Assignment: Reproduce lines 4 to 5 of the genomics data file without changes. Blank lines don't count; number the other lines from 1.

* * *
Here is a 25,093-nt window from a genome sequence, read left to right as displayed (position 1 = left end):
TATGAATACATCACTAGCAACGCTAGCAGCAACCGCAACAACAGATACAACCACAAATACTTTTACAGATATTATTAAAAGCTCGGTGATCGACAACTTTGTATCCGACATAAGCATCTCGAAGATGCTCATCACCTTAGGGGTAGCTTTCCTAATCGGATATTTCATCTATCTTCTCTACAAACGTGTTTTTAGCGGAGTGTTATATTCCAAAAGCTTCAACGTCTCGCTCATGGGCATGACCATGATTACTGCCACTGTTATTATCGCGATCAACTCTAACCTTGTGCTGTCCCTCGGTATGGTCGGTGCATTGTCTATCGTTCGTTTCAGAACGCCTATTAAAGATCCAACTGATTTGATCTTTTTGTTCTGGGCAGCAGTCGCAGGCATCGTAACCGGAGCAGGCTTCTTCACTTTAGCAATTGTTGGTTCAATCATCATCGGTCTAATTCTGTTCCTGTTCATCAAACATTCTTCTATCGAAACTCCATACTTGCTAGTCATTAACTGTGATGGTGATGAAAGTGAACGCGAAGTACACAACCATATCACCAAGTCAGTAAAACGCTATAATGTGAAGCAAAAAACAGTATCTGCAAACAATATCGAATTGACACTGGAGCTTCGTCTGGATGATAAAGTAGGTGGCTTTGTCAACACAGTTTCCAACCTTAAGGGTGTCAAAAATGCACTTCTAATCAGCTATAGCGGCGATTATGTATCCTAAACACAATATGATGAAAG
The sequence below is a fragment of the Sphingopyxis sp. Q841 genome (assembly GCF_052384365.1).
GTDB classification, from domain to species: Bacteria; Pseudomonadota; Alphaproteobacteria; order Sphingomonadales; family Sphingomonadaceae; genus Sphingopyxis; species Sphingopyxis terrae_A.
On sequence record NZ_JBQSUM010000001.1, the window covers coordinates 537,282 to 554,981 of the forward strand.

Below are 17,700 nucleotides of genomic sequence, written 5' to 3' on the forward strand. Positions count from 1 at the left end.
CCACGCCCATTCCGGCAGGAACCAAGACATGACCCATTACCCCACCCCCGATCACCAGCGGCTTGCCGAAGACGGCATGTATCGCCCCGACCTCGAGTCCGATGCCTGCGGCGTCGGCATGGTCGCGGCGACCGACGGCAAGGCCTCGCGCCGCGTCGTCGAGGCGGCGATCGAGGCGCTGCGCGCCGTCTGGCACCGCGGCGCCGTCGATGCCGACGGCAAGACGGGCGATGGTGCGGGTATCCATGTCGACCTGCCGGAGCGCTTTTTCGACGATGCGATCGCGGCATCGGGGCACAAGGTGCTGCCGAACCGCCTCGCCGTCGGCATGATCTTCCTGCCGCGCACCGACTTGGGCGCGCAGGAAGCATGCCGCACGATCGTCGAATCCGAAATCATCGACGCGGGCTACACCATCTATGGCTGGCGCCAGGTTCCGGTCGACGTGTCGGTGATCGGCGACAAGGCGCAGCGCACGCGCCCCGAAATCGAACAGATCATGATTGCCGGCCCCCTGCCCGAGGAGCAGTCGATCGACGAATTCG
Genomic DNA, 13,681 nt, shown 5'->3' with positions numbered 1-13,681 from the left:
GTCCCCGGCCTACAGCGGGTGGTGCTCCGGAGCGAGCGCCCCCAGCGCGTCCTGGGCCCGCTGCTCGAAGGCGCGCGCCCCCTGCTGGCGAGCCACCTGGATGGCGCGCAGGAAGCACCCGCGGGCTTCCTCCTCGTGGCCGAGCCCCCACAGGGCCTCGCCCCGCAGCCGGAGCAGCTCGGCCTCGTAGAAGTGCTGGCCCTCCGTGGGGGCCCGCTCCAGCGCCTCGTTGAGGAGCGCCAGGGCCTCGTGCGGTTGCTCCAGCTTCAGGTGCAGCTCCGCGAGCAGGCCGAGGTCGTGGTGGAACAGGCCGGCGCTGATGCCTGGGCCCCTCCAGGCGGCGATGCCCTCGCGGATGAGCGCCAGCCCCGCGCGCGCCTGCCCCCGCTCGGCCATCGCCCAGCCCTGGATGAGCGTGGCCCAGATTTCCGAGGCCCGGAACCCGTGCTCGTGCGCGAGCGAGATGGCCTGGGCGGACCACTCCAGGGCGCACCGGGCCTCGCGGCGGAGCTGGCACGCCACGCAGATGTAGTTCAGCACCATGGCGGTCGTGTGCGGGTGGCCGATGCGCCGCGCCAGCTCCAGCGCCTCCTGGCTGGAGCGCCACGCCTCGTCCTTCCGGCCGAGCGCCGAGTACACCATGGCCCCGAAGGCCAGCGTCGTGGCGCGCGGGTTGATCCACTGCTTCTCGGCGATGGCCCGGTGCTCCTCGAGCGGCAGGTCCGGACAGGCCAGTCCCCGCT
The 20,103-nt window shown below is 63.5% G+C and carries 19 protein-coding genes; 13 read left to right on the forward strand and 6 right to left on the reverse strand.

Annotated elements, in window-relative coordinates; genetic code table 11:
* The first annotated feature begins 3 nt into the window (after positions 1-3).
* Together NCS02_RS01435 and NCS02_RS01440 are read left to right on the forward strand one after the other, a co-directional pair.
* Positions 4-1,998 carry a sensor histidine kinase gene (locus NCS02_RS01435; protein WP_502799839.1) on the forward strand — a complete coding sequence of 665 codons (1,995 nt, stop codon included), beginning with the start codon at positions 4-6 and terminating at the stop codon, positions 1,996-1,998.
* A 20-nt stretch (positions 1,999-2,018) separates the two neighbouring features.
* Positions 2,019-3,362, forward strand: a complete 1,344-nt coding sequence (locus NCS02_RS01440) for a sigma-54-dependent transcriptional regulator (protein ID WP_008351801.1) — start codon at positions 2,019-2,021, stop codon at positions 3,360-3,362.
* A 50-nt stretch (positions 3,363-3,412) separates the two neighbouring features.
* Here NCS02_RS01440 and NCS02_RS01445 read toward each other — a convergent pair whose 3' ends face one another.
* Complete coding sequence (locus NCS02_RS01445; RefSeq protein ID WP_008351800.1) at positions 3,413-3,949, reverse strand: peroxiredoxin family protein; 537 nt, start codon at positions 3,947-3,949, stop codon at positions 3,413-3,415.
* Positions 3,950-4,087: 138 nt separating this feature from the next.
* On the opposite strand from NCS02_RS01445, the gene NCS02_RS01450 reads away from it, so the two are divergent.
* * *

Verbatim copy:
GTDB classification, from domain to species: Bacteria; Pseudomonadota; Alphaproteobacteria; order Sphingomonadales; family Sphingomonadaceae; genus Sphingopyxis; species Sphingopyxis terrae_A.
On sequence record NZ_JBQSUM010000001.1, the window covers coordinates 537,282 to 554,981 of the forward strand.